Imagine a plane with no pilot flying you across the country, or a car with no driver getting you to your destination. These are realistic possibilities for the near future.
The idea of pilotless planes has become a particularly hot topic because of the recent crash of the Germanwings Flight 9525. The idea is to eliminate the human risk of having a pilot. Many of the systems involved in flight are already automated, making a shift in flight practices feasible.
In fact, some work in this area has already been done for military use. The Pentagon has already dedicated significant resources toward creating drones for various purposes. The difference between a drone and a truly pilotless airplane is that a drone is remote-controlled, meaning that a human still operates the drone. The pilot is still a factor; he or she is simply no longer located in the cockpit.
This summer, the Pentagon’s research organization will collaborate with several aerospace companies and universities to begin designing and testing a robotic co-pilot. The robot will have many tools and skills that will allow it to assist in flight and take over the controls from human hands during emergency situations.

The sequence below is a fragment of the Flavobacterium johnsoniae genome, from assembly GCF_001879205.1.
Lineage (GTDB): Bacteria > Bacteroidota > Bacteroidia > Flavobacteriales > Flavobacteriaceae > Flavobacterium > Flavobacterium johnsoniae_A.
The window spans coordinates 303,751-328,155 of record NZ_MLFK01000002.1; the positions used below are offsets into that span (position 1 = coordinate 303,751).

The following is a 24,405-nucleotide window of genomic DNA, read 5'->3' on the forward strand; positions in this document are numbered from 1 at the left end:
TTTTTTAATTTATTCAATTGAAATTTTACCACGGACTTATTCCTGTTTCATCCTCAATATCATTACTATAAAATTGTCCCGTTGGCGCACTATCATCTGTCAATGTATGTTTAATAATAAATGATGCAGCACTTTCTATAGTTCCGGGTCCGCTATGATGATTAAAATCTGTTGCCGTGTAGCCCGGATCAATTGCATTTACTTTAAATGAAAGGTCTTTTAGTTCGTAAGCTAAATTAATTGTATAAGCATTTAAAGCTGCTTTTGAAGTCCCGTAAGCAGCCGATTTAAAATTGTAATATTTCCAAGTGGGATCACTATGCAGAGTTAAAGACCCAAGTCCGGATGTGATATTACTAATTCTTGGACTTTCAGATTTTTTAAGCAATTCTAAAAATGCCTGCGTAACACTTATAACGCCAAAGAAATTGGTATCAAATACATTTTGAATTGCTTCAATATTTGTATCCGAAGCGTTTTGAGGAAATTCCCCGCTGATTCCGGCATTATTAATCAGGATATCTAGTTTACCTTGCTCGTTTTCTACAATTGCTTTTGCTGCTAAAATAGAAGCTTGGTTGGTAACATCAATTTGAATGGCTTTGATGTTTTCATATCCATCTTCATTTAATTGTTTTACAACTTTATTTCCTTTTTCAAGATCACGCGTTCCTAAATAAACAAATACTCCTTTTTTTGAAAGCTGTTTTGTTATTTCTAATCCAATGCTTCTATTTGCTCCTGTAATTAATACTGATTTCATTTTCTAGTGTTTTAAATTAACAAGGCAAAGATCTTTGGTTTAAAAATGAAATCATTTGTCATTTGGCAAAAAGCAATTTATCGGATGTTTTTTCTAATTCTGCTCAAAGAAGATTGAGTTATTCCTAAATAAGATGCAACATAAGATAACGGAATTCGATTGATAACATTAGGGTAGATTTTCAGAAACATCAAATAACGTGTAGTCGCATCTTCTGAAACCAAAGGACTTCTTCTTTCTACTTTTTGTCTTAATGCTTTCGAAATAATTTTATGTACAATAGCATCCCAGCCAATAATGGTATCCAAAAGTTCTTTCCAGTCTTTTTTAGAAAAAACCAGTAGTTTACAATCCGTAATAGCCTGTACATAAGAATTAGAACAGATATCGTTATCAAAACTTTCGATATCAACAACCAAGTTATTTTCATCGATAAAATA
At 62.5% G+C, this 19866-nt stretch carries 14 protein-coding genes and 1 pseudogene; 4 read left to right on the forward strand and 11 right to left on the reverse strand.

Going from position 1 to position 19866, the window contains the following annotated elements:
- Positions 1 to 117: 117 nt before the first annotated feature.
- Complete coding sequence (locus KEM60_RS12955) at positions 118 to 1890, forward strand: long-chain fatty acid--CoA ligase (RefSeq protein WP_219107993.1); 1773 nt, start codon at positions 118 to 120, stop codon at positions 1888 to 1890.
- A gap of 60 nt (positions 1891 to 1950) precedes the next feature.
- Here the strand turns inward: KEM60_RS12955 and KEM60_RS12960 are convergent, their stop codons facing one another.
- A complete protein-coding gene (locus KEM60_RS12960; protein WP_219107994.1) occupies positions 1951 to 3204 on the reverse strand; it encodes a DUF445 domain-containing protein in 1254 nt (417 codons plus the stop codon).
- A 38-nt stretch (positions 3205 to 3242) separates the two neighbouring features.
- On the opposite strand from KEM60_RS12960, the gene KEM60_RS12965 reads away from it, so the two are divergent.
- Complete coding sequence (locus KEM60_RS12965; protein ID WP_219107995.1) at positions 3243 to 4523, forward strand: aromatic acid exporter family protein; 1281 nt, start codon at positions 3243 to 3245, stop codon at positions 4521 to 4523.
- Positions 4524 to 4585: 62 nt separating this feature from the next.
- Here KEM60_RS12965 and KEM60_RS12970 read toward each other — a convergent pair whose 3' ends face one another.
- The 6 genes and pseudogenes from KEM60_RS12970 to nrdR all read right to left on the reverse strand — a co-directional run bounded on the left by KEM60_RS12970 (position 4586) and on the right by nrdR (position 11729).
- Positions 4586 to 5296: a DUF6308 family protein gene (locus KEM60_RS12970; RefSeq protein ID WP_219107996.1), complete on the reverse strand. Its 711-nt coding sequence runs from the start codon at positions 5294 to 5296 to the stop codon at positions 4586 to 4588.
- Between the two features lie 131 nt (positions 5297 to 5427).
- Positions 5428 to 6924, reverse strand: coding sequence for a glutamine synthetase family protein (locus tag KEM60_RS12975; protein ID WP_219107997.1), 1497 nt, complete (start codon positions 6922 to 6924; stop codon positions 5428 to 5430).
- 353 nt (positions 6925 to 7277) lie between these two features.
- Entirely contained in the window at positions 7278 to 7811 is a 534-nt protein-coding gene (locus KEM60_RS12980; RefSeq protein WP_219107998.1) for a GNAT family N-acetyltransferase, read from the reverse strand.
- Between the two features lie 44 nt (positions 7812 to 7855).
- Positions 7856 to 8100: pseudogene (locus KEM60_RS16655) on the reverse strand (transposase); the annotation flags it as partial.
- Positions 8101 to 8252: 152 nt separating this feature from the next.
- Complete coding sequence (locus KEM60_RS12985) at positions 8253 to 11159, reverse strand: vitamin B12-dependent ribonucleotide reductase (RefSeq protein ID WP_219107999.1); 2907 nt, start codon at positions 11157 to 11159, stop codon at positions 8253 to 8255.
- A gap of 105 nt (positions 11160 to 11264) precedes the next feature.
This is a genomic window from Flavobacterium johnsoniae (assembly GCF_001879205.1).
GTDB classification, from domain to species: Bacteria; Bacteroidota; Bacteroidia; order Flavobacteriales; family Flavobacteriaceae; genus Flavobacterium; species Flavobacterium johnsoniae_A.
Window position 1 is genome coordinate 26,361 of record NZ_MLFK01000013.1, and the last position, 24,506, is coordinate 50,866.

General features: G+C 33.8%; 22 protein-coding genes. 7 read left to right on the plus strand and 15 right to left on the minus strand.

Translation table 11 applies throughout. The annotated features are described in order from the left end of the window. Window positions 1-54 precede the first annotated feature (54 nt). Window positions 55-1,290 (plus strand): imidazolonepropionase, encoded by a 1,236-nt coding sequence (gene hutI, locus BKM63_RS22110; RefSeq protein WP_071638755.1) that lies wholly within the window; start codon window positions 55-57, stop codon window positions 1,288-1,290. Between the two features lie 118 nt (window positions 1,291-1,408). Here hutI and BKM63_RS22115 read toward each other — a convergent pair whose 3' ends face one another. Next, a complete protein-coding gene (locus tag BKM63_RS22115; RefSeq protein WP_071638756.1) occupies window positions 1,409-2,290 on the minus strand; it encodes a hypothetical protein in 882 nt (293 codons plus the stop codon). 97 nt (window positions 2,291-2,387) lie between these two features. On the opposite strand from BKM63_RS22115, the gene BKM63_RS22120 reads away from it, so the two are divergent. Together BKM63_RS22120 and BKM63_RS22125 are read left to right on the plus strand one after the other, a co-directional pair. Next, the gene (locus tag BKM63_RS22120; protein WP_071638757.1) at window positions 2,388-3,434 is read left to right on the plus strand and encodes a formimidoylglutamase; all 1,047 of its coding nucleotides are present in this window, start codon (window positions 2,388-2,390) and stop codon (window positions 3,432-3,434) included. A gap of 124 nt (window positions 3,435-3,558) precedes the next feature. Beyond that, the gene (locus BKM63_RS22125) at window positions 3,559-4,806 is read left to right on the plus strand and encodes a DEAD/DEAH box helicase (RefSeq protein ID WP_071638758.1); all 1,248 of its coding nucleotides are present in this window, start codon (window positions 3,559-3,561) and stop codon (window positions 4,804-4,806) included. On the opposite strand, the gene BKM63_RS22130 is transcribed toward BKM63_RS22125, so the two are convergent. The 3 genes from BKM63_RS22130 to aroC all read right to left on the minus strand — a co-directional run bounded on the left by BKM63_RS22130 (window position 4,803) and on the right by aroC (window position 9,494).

While some researchers have made comments about the robot, comparing it to R2D2 from the iconic Star Wars films, others have expressed their concerns by alluding to Captain Kirk from another franchise, Star Trek, saying that people are always going to want the human factor in their travel plans. Trusting a robot to make human decisions makes people nervous.
The idea of a driverless car has been around for longer than the idea of a pilotless airplane. In the 1950s, General Motors designed a car that could run on a track embedded in the road. The model has been developed and improved over the years in an attempt to make it possible for these “smart” cars to be aware of unexpected traffic problems, pedestrians or police officers directing traffic.
Google is currently one of the main companies working to create the driverless car. By incorporating aspects of their Google Street View system into the workings of the prototypes, they hope to build cars that can be aware of the unspoken language of road safety and traffic regulations.. This language includes the pulling ahead of a nearby car to indicate that it will not be letting you into its lane, and the decision of who goes first at a four-way intersection. Eventually, a car company will have to be included in the research so that the end product can actually be produced and marketed.
It may come to pass in the not-so-distant future that human error is no longer incorporated in travel, perhaps making transportation safer for everyone.
Sabrina Leung ‘18 is the Digital Editor majoring in International Relations-Political Science with a minor in History. She is best reached at firstname.lastname@example.org or @sabrinatzleung on Twitter.